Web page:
Anti-Semitic Flyers Found On UIC Campus For Second Time In A Week
By Stephen Gossett in News on Mar 20, 2017 2:12PM
Even after the university announced an investigation into anti-Semitic flyers being posted on campus earlier in the week, more such flyers were found distributed at the University of Illinois at Chicago over the weekend.
The latest batch of flyers (see below) were found in a UIC library on Saturday, just four days after posters that read “Ending white privilege starts with ending Jewish privilege" were discovered on campus.
Flyers found on Saturday—which were shared with Chicagoist by UIC student and Rohr Chabad House president Eva Zeltser—featured statements such as, ” But when you question the 6 million they put you in jail in 17 countries,” in reference to the Holocaust, and “The largest Concentration Camp in the world today is owned and operated by Zionists,” which compares Gaza to Auschwitz. Some of the flyers also included the hashtag phrases #BlackLivesMatter, #WeAreAllMuslim and #StandWithPalestine.
One was tacked on a bulletin board “for everyone to see,” Zeltser said.
Kofi Ademola, an activist with Black Lives Matter Chicago, denounced the flyers as racist and said they misrepresent the BLM movement. "We’ve noticed a disturbing new trend where people have been using language from social justice circles to hide their racist agenda," Ademola said in part in a statement to sent to Chicagoist. "These posters placed all over UIC’s campus are just another example of such an occurrence... What their saying and how they’re framing their assertions are divisive, inflammatory and based in falsehoods."
Earlier in the week, UIC Chancellor Michael D. Amiridis and other university officials emailed an announcement to students and staff in response to the first posting of flyers. "Such actions do not reflect the values we hold as a community. Acts that invoke hatred or violence toward members of our community will not be tolerated on our campus,” the announcement read.
"As we investigate this recent event, we strongly encourage all members of our university to exercise their right to free speech in a manner that recognizes these principles and avoids prejudice or stereotypes," the email added.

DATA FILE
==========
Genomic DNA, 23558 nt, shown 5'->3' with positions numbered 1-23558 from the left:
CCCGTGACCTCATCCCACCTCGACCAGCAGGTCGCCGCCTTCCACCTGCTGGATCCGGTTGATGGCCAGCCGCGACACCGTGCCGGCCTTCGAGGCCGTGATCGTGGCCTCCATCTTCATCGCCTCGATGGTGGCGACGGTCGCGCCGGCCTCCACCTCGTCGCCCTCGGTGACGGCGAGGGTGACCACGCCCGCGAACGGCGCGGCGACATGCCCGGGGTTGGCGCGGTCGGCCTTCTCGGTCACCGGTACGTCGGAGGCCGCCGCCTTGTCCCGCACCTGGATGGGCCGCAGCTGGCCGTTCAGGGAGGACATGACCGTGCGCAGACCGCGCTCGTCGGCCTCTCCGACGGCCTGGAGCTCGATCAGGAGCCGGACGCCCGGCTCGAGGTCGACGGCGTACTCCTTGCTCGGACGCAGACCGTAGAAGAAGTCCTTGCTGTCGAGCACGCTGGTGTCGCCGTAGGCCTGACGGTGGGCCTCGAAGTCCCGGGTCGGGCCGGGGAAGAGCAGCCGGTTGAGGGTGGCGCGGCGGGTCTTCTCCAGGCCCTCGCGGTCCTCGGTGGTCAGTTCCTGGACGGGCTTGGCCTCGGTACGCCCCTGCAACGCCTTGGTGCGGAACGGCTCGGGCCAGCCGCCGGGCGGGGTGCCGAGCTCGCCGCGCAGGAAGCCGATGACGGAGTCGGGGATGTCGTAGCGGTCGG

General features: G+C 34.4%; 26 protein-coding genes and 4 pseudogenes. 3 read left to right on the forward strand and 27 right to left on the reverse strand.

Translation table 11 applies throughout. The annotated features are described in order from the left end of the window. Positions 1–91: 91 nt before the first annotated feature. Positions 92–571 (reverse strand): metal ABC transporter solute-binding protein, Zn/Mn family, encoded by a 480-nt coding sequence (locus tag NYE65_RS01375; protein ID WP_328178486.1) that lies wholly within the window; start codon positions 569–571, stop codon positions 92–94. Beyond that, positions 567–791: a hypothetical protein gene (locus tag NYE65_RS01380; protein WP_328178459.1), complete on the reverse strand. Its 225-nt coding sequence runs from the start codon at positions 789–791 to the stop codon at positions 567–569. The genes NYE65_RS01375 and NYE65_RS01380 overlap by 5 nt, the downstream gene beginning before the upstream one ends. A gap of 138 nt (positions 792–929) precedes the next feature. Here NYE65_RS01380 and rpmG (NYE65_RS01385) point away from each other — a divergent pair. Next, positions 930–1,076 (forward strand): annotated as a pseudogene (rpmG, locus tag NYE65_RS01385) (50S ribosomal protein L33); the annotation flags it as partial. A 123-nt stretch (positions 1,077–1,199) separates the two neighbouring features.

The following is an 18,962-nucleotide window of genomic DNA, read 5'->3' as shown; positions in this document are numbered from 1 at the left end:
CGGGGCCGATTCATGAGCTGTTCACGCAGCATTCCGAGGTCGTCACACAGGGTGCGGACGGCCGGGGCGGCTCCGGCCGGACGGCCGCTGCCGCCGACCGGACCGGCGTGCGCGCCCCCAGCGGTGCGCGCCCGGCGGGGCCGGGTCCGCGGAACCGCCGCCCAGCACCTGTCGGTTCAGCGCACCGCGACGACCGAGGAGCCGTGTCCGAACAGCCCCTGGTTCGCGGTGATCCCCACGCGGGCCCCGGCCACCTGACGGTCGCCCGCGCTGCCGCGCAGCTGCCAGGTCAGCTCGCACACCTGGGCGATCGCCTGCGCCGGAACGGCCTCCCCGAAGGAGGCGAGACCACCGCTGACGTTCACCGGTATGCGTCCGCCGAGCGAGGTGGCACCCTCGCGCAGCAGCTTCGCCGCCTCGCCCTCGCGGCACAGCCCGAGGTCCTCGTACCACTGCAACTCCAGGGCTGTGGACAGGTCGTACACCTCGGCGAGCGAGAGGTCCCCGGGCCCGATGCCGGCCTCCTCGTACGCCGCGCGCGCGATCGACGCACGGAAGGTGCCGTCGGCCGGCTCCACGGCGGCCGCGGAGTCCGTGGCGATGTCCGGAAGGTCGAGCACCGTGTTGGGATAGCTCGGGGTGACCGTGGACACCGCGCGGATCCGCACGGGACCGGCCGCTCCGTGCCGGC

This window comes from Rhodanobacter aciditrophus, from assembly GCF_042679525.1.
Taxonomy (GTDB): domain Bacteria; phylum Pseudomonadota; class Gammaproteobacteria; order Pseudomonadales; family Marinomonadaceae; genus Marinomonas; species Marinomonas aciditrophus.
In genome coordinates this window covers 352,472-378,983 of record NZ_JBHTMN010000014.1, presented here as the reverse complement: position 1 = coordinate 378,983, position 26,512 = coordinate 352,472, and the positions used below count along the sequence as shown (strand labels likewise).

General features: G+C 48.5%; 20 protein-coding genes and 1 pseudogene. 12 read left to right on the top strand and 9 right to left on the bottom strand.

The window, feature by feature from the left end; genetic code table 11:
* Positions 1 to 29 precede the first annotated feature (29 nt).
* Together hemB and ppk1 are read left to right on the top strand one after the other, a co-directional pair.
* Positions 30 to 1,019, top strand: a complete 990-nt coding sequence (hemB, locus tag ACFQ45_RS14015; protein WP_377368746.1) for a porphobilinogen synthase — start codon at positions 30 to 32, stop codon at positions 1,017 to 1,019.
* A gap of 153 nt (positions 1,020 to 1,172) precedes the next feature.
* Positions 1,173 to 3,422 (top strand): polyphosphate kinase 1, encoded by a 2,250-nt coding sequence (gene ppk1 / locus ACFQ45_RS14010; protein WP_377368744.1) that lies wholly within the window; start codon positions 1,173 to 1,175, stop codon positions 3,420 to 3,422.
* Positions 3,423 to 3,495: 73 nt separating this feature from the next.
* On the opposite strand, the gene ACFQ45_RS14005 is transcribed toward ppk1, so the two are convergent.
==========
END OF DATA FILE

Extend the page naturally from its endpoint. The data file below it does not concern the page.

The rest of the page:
A UIC official referred us to their original statement upon request for comment and an update on the investigation.
The statement from Black Lives Matter read in full:
"We’ve noticed a disturbing new trend where people have been using language from social justice circles to hide their racist agenda. These posters placed all over UIC’s campus are just another example of such an occurrence. These anonymous racist tactics are manipulative, and they’ve used logical fallacies in attempts to fool people into believing their rhetoric is valid. When we closely examine what they’re saying and implying, it’s easier to discern the flaws in their arguments. What their saying and how they’re framing their assertions are divisive, inflammatory and based in falsehoods. For example, by creating a false category and calling it “Jewish privilege” then comparing it to the familiar term “White privilege” they hope that this false association legitimizes their bigoted beliefs.
They’re also trying to use BLM to make their claims seem true. It is widely known that BLM supports Palestinians in their struggle for liberation. We often compare our similar situations dealing with police violence and State sanctioned oppression. However, being pro Palestine doesn’t make you anti-Semitic and we don’t condone or endorse any anti-Jewish ideology. We demand accountability to the specific governments, systems of oppression, and organizations that carry out injustices and human rights violations. We do not use broad sweeping generalizations to attack groups of people. After the election of Trump, America has seen a rise in hate crimes perpetrated against marginalized communities ranging from ethnicity, gender, sexuality, class, religion and immigration status. What we’ve also seen develop is stronger alliances of intersectionallity between these same marginalized communities. We stand in solidarity with folx who fight for justice and work towards freeing all people from the social constructs of oppression, including but not limited to anti-Blackness, heteronormative patriarchy, homophobia, transphobia, racism, colonialism, sexism, ableism, capitalism, and imperialism."